Commentary

A lie can travel halfway round the world while the truth is putting on its shoes, Mark Twain once said.

On Feb. 15, the day after DaimlerChrysler CEO Dieter Zetsche announced the auto maker was keeping open all its options, truth wasn’t out of bed before Chrysler had more suitors than Anna Nicole Smith’s baby had daddies.

There were Chinese auto makers, Renault-Nissan, Hyundai and, of course, General Motors.

Under pressure to feed the news monster 24/7, journalists temporarily retired from their jobs as professional skeptics. Instead, they became more like movie-goers, temporarily suspending disbelief as they lined up the requisite talking heads to prop up the thinly sourced theory of the day.

A Chinese manufacturer would be interested in buying Chrysler so it could establish a distribution network in the U.S., said one talking head. Never mind that it will be years before any Chinese producer will have a product portfolio big enough and attractive enough to support Chrysler’s 3,750 dealers.

Which Chinese auto makers are capable of raising $5 billion to $14 billion for such a speculative investment? The talking head didn’t say and no one asked.

Then there is Renault-Nissan. It made advances to GM about forming an alliance, so why wouldn’t it be interested in buying a different troubled auto maker from Detroit?

The fortunes of both Nissan and Renault are heading south, and CEO Carlos Ghosn recently admitted he may have bitten off more than he could chew trying to run both companies.

That stopped absolutely no one from guessing he was interested in immediately adding a third huge repair job to his plate.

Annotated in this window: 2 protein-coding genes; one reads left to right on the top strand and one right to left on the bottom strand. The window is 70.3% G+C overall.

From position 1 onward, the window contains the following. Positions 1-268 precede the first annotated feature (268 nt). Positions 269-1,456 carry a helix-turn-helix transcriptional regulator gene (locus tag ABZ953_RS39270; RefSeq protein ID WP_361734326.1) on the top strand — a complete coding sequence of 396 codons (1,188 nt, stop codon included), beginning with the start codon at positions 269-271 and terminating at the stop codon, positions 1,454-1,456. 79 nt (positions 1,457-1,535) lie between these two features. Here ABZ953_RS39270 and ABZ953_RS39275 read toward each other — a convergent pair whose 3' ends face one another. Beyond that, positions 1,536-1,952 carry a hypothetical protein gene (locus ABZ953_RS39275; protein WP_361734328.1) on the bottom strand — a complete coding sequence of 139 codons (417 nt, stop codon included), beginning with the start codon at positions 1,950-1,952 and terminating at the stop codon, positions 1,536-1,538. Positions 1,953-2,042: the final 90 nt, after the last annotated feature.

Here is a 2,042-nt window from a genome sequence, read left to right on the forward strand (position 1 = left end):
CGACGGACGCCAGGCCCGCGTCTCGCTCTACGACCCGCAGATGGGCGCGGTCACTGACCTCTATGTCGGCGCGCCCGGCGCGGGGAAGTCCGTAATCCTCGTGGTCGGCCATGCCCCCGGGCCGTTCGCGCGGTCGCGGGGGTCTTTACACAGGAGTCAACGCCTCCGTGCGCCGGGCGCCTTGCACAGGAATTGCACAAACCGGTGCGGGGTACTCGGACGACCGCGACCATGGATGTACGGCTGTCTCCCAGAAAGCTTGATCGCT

Hyundai also popped out of the woodwork as a strong candidate to buy Detroit’s No.3 auto maker. Hyundai already is a partner with Chrysler in the Global Engineering Mfg. Alliance, an engine-building joint venture.

But the South Korean auto maker also recently was involved in a global alliance with DaimlerChrysler that went sour.

Another slight problem: Hyundai Group Chairman Chung Mong-koo currently is busy appealing a 3-year prison sentence for his role in a corporate embezzlement scheme. Some observers are joking that J.P. Morgan will have to slip the Chrysler prospectus through the food slot in a cell door.

Then there is GM. One talking head said it would be a good suitor because it would allow GM to co-develop hybrid-electric powertrains with Chrysler.

GM already is collaborating with DaimlerChrysler and BMW on a new dual-mode HEV powertrain. It will debut on a Chevy Tahoe later this year.

GM used to have a drivetrain joint venture with Chrysler called New Venture Gear. Now it builds transmissions with Ford. It did not have to buy either to do so.

Despite its problems, Chrysler still is a strong company with powerful brand names such as Jeep and Hemi. It has some superb cars and trucks, too, such as the 300 sedan, Jeep Wrangler and its segment-defining minivans.

There may indeed be compelling reasons for GM or another major auto maker to make a bid for Chrysler. Unfortunately, not one has yet been reported by the automotive press.

dwinter@wardsauto.com